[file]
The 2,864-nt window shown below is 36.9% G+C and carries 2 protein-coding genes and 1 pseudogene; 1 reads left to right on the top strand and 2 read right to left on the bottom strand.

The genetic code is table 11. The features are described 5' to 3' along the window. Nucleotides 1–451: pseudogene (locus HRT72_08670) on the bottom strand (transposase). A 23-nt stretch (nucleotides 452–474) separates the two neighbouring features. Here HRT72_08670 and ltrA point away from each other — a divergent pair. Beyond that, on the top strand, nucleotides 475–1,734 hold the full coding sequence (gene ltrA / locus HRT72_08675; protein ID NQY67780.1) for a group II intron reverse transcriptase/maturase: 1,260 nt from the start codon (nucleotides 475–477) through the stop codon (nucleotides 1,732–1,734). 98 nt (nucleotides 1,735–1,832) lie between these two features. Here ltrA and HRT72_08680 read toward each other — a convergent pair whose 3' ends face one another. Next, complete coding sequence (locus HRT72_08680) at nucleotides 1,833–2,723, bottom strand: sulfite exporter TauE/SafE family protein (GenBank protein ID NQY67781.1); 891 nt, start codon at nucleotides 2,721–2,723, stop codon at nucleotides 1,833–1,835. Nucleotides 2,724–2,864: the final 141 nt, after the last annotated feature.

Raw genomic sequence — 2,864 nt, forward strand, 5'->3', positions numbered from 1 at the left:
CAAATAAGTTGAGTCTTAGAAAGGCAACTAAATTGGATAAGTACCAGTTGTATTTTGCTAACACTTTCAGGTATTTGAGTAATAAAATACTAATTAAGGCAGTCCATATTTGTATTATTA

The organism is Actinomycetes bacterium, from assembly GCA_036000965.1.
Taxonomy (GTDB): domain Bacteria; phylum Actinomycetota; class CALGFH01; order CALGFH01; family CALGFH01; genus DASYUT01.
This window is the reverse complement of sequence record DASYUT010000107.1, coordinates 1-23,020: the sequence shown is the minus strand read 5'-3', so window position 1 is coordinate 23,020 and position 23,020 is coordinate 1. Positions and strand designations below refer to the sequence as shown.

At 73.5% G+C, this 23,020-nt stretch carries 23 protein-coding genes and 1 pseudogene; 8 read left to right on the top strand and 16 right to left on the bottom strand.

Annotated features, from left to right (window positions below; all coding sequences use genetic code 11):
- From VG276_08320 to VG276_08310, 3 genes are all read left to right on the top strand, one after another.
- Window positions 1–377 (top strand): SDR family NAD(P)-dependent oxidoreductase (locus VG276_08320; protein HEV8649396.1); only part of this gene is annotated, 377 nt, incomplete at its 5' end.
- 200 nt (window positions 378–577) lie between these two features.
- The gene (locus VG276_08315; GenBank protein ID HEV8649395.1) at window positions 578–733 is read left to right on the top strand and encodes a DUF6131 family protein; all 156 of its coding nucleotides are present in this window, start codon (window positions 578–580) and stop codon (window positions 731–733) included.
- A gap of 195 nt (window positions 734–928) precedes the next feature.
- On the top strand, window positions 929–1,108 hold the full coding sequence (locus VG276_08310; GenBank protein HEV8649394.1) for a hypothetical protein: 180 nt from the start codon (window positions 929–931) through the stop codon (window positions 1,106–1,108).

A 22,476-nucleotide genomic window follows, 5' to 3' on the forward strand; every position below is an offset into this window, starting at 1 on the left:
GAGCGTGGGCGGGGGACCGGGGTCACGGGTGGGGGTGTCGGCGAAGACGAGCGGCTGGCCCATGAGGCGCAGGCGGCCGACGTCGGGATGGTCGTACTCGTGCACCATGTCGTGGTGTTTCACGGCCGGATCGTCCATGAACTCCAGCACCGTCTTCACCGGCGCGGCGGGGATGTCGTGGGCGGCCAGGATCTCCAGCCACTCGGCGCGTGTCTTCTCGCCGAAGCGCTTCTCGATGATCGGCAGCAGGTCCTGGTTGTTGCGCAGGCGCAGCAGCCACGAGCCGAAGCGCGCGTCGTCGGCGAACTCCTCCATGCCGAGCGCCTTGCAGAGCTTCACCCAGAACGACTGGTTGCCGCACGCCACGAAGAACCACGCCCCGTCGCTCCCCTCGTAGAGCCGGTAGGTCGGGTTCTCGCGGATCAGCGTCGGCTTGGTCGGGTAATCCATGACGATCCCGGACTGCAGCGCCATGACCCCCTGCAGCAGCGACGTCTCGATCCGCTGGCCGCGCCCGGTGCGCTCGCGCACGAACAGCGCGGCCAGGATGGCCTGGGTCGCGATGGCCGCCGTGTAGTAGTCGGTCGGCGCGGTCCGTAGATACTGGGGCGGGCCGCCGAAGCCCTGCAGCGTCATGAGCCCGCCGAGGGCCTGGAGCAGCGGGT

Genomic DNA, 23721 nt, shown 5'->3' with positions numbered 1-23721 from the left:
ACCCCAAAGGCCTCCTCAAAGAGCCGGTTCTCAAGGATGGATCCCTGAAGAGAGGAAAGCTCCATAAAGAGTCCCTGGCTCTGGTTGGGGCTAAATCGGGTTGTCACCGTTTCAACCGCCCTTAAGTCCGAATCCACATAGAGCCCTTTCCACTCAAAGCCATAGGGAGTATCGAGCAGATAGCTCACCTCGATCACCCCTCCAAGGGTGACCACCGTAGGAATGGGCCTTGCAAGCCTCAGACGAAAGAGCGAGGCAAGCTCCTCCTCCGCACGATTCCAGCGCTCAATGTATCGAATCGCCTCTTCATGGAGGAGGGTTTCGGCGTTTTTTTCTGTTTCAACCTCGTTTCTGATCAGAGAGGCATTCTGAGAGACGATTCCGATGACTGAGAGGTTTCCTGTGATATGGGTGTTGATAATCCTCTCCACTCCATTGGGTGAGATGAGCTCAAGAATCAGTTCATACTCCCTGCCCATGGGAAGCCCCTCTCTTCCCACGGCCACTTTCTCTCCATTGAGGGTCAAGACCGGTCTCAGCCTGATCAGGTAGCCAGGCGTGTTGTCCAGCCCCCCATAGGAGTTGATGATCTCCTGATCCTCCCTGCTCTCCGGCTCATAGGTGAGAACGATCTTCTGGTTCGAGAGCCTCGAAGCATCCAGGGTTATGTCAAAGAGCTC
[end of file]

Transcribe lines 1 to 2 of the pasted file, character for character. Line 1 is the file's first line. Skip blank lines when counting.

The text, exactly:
The 2,864-nt window shown below is 36.9% G+C and carries 2 protein-coding genes and 1 pseudogene; 1 reads left to right on the top strand and 2 read right to left on the bottom strand.

The genetic code is table 11. The features are described 5' to 3' along the window. Nucleotides 1–451: pseudogene (locus HRT72_08670) on the bottom strand (transposase). A 23-nt stretch (nucleotides 452–474) separates the two neighbouring features. Here HRT72_08670 and ltrA point away from each other — a divergent pair. Beyond that, on the top strand, nucleotides 475–1,734 hold the full coding sequence (gene ltrA / locus HRT72_08675; protein ID NQY67780.1) for a group II intron reverse transcriptase/maturase: 1,260 nt from the start codon (nucleotides 475–477) through the stop codon (nucleotides 1,732–1,734). 98 nt (nucleotides 1,735–1,832) lie between these two features. Here ltrA and HRT72_08680 read toward each other — a convergent pair whose 3' ends face one another. Next, complete coding sequence (locus HRT72_08680) at nucleotides 1,833–2,723, bottom strand: sulfite exporter TauE/SafE family protein (GenBank protein ID NQY67781.1); 891 nt, start codon at nucleotides 2,721–2,723, stop codon at nucleotides 1,833–1,835. Nucleotides 2,724–2,864: the final 141 nt, after the last annotated feature.